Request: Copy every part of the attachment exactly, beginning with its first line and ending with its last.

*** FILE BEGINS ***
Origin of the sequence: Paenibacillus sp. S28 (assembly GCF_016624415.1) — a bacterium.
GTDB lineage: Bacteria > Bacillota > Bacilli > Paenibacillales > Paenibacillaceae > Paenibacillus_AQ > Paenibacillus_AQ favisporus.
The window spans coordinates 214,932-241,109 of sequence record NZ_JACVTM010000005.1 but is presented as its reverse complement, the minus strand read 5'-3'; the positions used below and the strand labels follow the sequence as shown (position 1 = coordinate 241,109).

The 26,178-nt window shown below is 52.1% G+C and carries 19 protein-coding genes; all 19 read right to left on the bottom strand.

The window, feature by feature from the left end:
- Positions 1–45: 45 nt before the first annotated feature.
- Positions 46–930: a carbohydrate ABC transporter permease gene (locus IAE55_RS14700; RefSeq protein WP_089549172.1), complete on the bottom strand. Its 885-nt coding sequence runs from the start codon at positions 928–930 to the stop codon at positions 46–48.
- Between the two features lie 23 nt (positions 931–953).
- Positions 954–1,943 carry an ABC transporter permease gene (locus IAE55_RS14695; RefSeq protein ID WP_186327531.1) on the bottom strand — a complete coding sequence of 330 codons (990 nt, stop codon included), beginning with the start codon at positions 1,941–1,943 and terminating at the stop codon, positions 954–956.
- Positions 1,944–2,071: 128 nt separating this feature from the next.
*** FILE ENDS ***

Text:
Origin of the sequence: Paenibacillus sp. S28 (assembly GCF_016624415.1) — a bacterium.
GTDB lineage: Bacteria > Bacillota > Bacilli > Paenibacillales > Paenibacillaceae > Paenibacillus_AQ > Paenibacillus_AQ favisporus.
The window spans coordinates 214,932-241,109 of sequence record NZ_JACVTM010000005.1 but is presented as its reverse complement, the minus strand read 5'-3'; the positions used below and the strand labels follow the sequence as shown (position 1 = coordinate 241,109).

The 26,178-nt window shown below is 52.1% G+C and carries 19 protein-coding genes; all 19 read right to left on the bottom strand.

The window, feature by feature from the left end:
- Positions 1–45: 45 nt before the first annotated feature.
- Positions 46–930: a carbohydrate ABC transporter permease gene (locus IAE55_RS14700; RefSeq protein WP_089549172.1), complete on the bottom strand. Its 885-nt coding sequence runs from the start codon at positions 928–930 to the stop codon at positions 46–48.
- Between the two features lie 23 nt (positions 931–953).
- Positions 954–1,943 carry an ABC transporter permease gene (locus IAE55_RS14695; RefSeq protein ID WP_186327531.1) on the bottom strand — a complete coding sequence of 330 codons (990 nt, stop codon included), beginning with the start codon at positions 1,941–1,943 and terminating at the stop codon, positions 954–956.
- Positions 1,944–2,071: 128 nt separating this feature from the next.